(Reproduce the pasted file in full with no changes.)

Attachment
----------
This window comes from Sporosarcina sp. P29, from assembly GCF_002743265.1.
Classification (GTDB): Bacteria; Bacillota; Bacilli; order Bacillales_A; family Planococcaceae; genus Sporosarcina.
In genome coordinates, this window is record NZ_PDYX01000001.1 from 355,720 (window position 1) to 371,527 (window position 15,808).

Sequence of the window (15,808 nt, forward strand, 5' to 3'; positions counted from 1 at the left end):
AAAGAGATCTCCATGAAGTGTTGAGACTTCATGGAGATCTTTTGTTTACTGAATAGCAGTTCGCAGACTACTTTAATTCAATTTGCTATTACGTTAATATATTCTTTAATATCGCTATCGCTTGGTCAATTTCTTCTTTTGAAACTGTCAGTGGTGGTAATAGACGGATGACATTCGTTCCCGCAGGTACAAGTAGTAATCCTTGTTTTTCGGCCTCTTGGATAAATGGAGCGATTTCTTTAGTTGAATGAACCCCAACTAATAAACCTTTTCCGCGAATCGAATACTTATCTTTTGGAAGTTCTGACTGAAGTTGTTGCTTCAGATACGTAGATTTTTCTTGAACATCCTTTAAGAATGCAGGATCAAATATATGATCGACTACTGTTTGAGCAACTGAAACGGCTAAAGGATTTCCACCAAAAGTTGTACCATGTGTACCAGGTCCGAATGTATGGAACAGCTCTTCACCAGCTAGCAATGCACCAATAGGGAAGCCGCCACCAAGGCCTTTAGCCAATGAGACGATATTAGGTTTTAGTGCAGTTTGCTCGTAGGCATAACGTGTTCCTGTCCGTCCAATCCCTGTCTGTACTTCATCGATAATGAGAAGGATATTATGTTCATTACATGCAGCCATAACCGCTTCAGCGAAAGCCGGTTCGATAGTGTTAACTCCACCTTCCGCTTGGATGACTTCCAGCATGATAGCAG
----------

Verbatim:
This window comes from Sporosarcina sp. P29, from assembly GCF_002743265.1.
Classification (GTDB): Bacteria; Bacillota; Bacilli; order Bacillales_A; family Planococcaceae; genus Sporosarcina.
In genome coordinates, this window is record NZ_PDYX01000001.1 from 355,720 (window position 1) to 371,527 (window position 15,808).

Sequence of the window (15,808 nt, forward strand, 5' to 3'; positions counted from 1 at the left end):
AAAGAGATCTCCATGAAGTGTTGAGACTTCATGGAGATCTTTTGTTTACTGAATAGCAGTTCGCAGACTACTTTAATTCAATTTGCTATTACGTTAATATATTCTTTAATATCGCTATCGCTTGGTCAATTTCTTCTTTTGAAACTGTCAGTGGTGGTAATAGACGGATGACATTCGTTCCCGCAGGTACAAGTAGTAATCCTTGTTTTTCGGCCTCTTGGATAAATGGAGCGATTTCTTTAGTTGAATGAACCCCAACTAATAAACCTTTTCCGCGAATCGAATACTTATCTTTTGGAAGTTCTGACTGAAGTTGTTGCTTCAGATACGTAGATTTTTCTTGAACATCCTTTAAGAATGCAGGATCAAATATATGATCGACTACTGTTTGAGCAACTGAAACGGCTAAAGGATTTCCACCAAAAGTTGTACCATGTGTACCAGGTCCGAATGTATGGAACAGCTCTTCACCAGCTAGCAATGCACCAATAGGGAAGCCGCCACCAAGGCCTTTAGCCAATGAGACGATATTAGGTTTTAGTGCAGTTTGCTCGTAGGCATAACGTGTTCCTGTCCGTCCAATCCCTGTCTGTACTTCATCGATAATGAGAAGGATATTATGTTCATTACATGCAGCCATAACCGCTTCAGCGAAAGCCGGTTCGATAGTGTTAACTCCACCTTCCGCTTGGATGACTTCCAGCATGATAGCAG